Greece, a land of ancient history, stunning landscapes, and rich cultural heritage, has captivated the hearts and minds of travellers for centuries. For bibliophiles, this Mediterranean paradise offers a unique opportunity to delve into its literary tapestry that weaves together myth, philosophy, and modern storytelling. From the birthplace of Western literature to contemporary works inspired by the country's mystique, Greece has much to offer to those with a penchant for the written word.
Places For Bibliophiles In Greece
Cephalonia is an island located on the Ionian Sea, to the west of mainland Greece. It is known for its sandy coves and dry, rugged landscapes. The novel "Captain Corelli's Mandolin" by Louis de Bernières tells the beautiful love story between an Italian officer and a local girl during WWII while the Ionian island of Cephalonia was under occupation. The subsequent film adaptation of the novel helped to put the island on the tourist map as a popular Greek destination. Cephalonia boasts immaculate natural beauty, pristine beaches and untouched countryside. Travellers can enjoy a variety of outdoor adventures, such as sea kayaking.
Corfu is located in the northwest of Greece and boasts rugged mountains and a coastline dotted with resorts. The island's landscape bears the imprint of its past, having been under the rule of Venice, France and Britain before being united with Greece in 1864. "The Corfu Trilogy," written by Gerald Durrell, is a delightful tribute to the island's natural beauty. The first book, "My Family and Other Animals," is a witty and autobiographical account of the author's childhood in the 1930s, when he and his family moved to Corfu after his father's death. Corfu has been a popular Greek tourist destination for many years and its unique blend of historical influences is reflected in the charming Venetian architecture and delicious Italian-inspired cuisine of Corfu Town.
Located just 160 km south of the Greek mainland and about 100 km southwest of Anatolia, Crete is the most populous island in Greece. It is famous for being the setting of Nikos Kazantzakis' philosophical masterpiece, “Zorba the Greek,” which is the most translated Greek novel ever. “The Island,” a novel by Victoria Hislop, takes place on Spinalonga Island, the site of a leper colony in the first half of the 20th century. Patricia Highsmith's psychological thriller “The Two Faces of January” also features scenes on the island. As the largest of the Greek islands, Crete boasts an impressive array of ancient Minoan ruins, delicious local wines, and a diverse landscape that includes numerous sandy beaches, quiet mountain villages, and Europe's longest gorge.
Spetses is an island in Greece that belongs to the Saronic Islands. The novel, “The Magus,” by John Fowles, takes place on a fictional Greek island called Phraxos, but many of the locations in the book actually exist on Spetses. The author spent a few years on Spetses as an English teacher, just like the protagonist in his novel. This beautiful island has a rich history and is a popular destination for Athenians looking for a short break. Travellers can enjoy various activities such as swimming, trekking, sailing, and horse riding.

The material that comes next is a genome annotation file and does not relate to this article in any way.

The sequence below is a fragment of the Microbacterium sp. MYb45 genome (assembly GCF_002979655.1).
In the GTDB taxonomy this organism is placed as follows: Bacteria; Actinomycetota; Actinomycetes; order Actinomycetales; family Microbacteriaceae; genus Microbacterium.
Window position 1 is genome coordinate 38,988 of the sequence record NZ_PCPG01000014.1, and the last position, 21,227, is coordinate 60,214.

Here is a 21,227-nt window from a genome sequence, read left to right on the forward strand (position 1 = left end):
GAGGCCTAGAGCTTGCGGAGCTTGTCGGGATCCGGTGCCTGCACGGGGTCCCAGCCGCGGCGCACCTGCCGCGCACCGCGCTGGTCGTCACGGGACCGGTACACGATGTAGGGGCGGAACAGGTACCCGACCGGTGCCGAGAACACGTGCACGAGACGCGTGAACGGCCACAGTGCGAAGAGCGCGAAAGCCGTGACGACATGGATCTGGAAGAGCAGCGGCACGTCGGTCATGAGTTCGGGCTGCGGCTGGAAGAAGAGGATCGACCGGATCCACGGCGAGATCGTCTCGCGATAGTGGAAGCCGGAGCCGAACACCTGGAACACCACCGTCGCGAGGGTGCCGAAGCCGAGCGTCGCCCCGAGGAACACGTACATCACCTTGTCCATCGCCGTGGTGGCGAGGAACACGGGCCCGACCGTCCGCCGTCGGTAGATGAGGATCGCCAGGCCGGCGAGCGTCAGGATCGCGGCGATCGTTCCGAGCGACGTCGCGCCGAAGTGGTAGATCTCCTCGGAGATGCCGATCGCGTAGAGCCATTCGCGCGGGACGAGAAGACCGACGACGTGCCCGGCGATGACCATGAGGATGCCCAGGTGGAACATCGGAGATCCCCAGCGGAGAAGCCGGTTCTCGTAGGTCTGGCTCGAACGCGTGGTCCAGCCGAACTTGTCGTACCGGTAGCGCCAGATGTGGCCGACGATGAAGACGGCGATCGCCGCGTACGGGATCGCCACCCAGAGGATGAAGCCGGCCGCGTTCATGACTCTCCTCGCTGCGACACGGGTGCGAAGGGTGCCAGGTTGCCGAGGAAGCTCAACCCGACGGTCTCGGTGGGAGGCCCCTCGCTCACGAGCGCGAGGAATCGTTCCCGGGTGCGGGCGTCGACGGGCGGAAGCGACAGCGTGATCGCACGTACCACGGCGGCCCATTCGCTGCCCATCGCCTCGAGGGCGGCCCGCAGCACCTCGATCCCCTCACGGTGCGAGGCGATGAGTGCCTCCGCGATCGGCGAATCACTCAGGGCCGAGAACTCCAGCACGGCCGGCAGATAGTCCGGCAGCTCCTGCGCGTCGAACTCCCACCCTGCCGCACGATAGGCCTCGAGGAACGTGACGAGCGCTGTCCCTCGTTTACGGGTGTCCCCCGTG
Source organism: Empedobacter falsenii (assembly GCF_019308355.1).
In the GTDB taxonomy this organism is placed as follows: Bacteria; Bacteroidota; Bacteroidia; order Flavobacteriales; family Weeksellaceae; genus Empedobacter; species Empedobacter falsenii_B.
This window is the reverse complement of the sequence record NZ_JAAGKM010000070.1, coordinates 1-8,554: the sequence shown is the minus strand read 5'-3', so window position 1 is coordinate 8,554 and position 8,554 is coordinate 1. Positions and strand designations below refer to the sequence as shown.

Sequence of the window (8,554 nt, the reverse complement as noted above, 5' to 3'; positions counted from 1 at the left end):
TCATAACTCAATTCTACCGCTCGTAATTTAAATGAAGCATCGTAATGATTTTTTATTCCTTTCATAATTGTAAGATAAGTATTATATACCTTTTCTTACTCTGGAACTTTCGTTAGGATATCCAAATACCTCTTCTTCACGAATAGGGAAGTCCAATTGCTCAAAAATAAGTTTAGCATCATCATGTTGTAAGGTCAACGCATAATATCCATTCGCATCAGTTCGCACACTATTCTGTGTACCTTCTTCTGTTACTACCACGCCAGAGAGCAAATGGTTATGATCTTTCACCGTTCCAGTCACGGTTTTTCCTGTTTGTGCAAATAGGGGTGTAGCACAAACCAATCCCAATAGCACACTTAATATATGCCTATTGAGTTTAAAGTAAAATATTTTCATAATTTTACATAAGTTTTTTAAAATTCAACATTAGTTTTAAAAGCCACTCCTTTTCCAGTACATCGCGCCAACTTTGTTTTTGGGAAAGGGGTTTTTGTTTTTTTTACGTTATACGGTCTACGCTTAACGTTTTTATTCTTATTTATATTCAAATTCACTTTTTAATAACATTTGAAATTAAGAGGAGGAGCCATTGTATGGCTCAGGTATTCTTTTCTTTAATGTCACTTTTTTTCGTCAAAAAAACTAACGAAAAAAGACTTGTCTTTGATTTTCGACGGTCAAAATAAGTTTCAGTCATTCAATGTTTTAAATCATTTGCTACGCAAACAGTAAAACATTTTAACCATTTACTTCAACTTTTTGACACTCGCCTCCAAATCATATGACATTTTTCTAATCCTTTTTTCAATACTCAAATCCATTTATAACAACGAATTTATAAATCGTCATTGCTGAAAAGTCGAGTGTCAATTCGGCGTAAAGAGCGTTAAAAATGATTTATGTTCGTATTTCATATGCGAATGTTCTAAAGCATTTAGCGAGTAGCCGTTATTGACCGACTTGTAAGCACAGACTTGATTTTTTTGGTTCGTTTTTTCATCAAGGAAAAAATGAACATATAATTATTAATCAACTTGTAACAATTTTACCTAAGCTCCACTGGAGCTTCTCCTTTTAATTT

Ithaca is a small island in the Ionian Sea, off the northeast coast of Cephalonia and to the west of continental Greece. It is famous for being one of the cornerstones of Western literature, as it was the setting of Homer's “Odyssey.” The epic journey concludes on Ithaki, where Penelope patiently awaits the return of her husband, King Odysseus, amid aggressive suitors. Today, Ithaca is the ultimate Mediterranean vacation destination, offering visitors a tranquil holiday experience with scenic mountain roads, windswept cliffs, and crystal-clear waters. Travellers can also indulge in scuba diving, sea kayaking, and hiking.
Located just a couple of hours' drive from Athens, Delphi is a modern town next to the ancient precinct where the most important Greek temple and oracle of Apollo was once situated. “My Brother Michael,” a forgotten classic by Mary Stewart, is a charming tale of mystery and romance that vividly portrays the Greek mainland scenery surrounding the ancient oracle of Delphi. Delphi's magical site, known as the "Navel of the Earth," is surrounded by endless olive groves and ancient ruins. The town is picturesque and lies in the shadow of Mt Parnassos.
The Mani Peninsula, also known as Maina or Maïna in mediaeval times, is a region in Southern Greece that is both geographically and culturally significant. The Maniots, believed to descend from the ancient Spartans, call it their home. In "Mani," one of the most renowned travel writers of the 20th century, Patrick Leigh Fermor, shares his experiences of exploring the deep south of the Peloponnese region, where he eventually settled down in his later years. The book is a travelogue that provides a detailed and insightful look into the unique, rocky, and isolated terrain of the Mani. It is a region that boasts of walking trails, olive groves, and abandoned stone towers, and is perfect for those looking for an off-the-beaten-track adventure.